Archive | Driving Safety RSS feed for this section

Driving Safety: What Do The Numbers Say?

25 Jan

Driving and transportation accidents account for the highest percentage of workplace deaths both nationally and in California. Many of my clients have seen their employees injured and costly workers’ compensation claims result.
The November 2013 issue of Traffic Safety Facts, published by the National Highway Traffic Safety Administration (NHTSA) contains some interesting statistics.
driving statistics 2013
As can be seen by the above figure, the total number of fatalities in 2012 rose slightly over the previous year, the first time this has occurred since 2005. 33,561 people lost their lives in motor vehicle traffic crashes. This represents a 3.3% increase from 2011. However, when those numbers are broken down further here is what we see:
 Both the fatality rate and the injury rate increased over 2011; 3.6% and 6.7% respectively.
 Fatal crashes involving large trucks increased 3.7%
 Total alcohol-impaired driving fatalities rose 3.3%

Driving a vehicle is still likely the most hazardous activity we all do each day. Since the numbers went up from 2011 to 2012 we should take this very seriously; someone dies from a vehicle accident in this country every 16 minutes.
There are steps we can take to decrease the odds of becoming the next statistic.
 Driver training is often forgotten… after all, we all know how to drive, right? Reviewing the basics of speed, following distance, braking technique, driving in adverse weather, distracted driving, and vehicle maintenance issues can be very helpful for any driver regardless of age or experience. Remind employees that arriving safely, even a little late, is far better than risking a crash by speeding, tailgating, or driving aggressively.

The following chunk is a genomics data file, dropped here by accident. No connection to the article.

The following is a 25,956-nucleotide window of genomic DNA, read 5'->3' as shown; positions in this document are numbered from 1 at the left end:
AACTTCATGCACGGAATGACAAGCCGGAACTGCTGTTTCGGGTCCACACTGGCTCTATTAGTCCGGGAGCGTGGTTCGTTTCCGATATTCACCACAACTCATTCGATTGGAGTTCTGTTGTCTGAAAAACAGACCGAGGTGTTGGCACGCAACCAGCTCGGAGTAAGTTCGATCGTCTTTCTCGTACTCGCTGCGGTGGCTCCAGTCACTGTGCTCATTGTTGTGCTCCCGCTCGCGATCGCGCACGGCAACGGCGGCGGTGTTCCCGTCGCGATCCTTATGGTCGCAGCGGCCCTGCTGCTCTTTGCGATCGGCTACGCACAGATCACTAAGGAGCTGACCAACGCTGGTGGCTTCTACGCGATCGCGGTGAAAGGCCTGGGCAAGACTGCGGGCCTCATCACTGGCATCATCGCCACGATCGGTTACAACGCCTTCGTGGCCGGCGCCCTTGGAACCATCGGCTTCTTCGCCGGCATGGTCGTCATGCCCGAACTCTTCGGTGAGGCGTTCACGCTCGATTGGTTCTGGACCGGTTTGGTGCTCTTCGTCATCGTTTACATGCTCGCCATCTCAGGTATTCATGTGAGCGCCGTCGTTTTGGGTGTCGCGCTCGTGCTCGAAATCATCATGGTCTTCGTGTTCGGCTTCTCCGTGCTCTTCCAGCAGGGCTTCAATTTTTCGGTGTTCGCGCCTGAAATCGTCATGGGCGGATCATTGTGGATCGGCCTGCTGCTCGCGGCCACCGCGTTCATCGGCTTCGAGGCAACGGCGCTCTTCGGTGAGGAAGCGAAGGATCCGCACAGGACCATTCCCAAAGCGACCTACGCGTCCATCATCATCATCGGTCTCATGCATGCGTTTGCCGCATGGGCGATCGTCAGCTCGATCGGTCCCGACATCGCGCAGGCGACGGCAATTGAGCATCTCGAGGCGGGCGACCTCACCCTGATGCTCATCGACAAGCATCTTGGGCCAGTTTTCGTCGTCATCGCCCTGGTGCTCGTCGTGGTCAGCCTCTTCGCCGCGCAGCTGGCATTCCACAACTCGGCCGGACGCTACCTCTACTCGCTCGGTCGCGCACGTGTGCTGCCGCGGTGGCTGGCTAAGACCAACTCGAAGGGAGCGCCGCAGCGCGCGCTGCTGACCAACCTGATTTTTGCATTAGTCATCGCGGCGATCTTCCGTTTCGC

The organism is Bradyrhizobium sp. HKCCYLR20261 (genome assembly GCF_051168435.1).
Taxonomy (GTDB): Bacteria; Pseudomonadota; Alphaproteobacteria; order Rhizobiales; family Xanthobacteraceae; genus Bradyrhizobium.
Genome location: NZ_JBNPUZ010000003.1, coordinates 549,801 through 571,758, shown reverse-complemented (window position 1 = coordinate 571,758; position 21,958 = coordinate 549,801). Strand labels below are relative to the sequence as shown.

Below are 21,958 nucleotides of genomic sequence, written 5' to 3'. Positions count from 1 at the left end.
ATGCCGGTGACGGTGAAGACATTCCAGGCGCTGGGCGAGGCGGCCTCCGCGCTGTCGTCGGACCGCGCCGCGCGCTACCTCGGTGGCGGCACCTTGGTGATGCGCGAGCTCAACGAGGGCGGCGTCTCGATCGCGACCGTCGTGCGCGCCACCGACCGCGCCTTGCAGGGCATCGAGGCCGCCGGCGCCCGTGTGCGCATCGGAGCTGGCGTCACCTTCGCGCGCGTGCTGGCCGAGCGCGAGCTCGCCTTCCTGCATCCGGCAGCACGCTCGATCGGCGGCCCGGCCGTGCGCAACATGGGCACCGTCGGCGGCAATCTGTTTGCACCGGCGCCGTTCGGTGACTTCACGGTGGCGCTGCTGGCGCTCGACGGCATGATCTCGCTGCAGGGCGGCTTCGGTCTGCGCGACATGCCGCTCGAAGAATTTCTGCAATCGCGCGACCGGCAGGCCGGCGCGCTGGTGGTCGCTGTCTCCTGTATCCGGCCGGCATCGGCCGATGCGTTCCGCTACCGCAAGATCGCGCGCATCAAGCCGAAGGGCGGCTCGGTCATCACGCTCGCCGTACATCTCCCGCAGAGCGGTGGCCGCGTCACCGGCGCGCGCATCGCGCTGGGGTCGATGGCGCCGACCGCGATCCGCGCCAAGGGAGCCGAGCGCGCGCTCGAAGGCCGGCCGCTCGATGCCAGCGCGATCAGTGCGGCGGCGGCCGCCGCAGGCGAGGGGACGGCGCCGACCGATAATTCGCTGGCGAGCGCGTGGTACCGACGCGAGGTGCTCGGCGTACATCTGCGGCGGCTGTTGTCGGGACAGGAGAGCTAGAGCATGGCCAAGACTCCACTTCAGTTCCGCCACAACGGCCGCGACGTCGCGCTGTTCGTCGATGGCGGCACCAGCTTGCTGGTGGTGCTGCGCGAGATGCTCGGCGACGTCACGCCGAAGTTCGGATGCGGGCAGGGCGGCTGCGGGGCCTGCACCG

 Review your electronic device policy for drivers. Every effort should be made to ensure people are not distracted by cell phones calls or texting while driving. Keep in mind it really doesn’t matter if the phone is handheld or hands free; the cognitive distraction of the conversation is the real hazard.
 Vehicle maintenance is critical for safe operation. Drivers should be completing daily pre-trip inspections and all organizations should have routine maintenance schedules. Tire pressures and tread wear are one of the most important factors in vehicle control so keep a close eye on those.

Thanks to Randy Klatt, MEMIC Safety Director for information on this article

Advertisements

A Key to Safe Driving – Minimize Blind Spots to Help Drivers See Better

11 Aug

Remember – driving accidents are the leading cause of work related deaths both nationally and in California.  How many of these accidents could be avoided if driver reduced their blind spots while driving? Think about your own experience on the road or freeways.

While all blind spots cannot be eliminated, property positioned side mirrors are the key to maximizing your field of vision. The Network of Employers for Traffic Safety suggests: to set your mirrors, with the vehicle parked, sit in the normal driving position and center the rearview mirror.  Next, lean your head about 4 inches to the left and adjust the driver’s side view mirrors until you can barely see the edge of the rear of your vehicle in the mirror. Do the same thing for the passenger side mirror by leaning 4 inches to the right.  While you won’t see your vehicle in your side view mirrors when sitting in the normal driving position, this mirror adjustment will enable you to see more of the adjoining lanes as well as hazards next to the vehicle.

Even with properly adjusted mirrors, you should always glance over your shoulder to check blind spots any time you turn merge or change lanes.  Also, don’t forget to use your turn signals.

Employers may want to reproduce this message and provide it to employees as part of their safety training plans.